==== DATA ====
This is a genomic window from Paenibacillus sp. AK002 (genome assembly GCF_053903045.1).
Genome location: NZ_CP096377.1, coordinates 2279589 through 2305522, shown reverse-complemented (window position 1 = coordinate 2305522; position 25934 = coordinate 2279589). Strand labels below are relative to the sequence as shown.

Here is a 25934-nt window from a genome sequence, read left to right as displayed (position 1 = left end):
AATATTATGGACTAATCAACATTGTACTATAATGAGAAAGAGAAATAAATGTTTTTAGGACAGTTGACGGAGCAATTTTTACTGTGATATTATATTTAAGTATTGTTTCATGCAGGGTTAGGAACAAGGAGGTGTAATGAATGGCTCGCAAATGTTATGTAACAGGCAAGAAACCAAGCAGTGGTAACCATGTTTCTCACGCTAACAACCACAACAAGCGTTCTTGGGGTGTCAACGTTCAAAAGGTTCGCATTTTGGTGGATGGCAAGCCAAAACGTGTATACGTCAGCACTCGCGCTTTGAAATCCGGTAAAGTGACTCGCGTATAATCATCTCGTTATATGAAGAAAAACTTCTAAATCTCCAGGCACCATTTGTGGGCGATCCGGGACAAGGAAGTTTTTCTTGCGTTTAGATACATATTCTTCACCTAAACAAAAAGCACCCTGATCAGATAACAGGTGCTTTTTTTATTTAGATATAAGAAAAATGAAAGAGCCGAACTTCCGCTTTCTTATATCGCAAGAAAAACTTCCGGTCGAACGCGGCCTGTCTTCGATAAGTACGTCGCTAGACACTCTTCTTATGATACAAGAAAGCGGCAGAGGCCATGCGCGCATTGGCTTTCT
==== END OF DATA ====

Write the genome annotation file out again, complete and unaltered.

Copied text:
This is a genomic window from Paenibacillus sp. AK002 (genome assembly GCF_053903045.1).
Genome location: NZ_CP096377.1, coordinates 2279589 through 2305522, shown reverse-complemented (window position 1 = coordinate 2305522; position 25934 = coordinate 2279589). Strand labels below are relative to the sequence as shown.

Here is a 25934-nt window from a genome sequence, read left to right as displayed (position 1 = left end):
AATATTATGGACTAATCAACATTGTACTATAATGAGAAAGAGAAATAAATGTTTTTAGGACAGTTGACGGAGCAATTTTTACTGTGATATTATATTTAAGTATTGTTTCATGCAGGGTTAGGAACAAGGAGGTGTAATGAATGGCTCGCAAATGTTATGTAACAGGCAAGAAACCAAGCAGTGGTAACCATGTTTCTCACGCTAACAACCACAACAAGCGTTCTTGGGGTGTCAACGTTCAAAAGGTTCGCATTTTGGTGGATGGCAAGCCAAAACGTGTATACGTCAGCACTCGCGCTTTGAAATCCGGTAAAGTGACTCGCGTATAATCATCTCGTTATATGAAGAAAAACTTCTAAATCTCCAGGCACCATTTGTGGGCGATCCGGGACAAGGAAGTTTTTCTTGCGTTTAGATACATATTCTTCACCTAAACAAAAAGCACCCTGATCAGATAACAGGTGCTTTTTTTATTTAGATATAAGAAAAATGAAAGAGCCGAACTTCCGCTTTCTTATATCGCAAGAAAAACTTCCGGTCGAACGCGGCCTGTCTTCGATAAGTACGTCGCTAGACACTCTTCTTATGATACAAGAAAGCGGCAGAGGCCATGCGCGCATTGGCTTTCT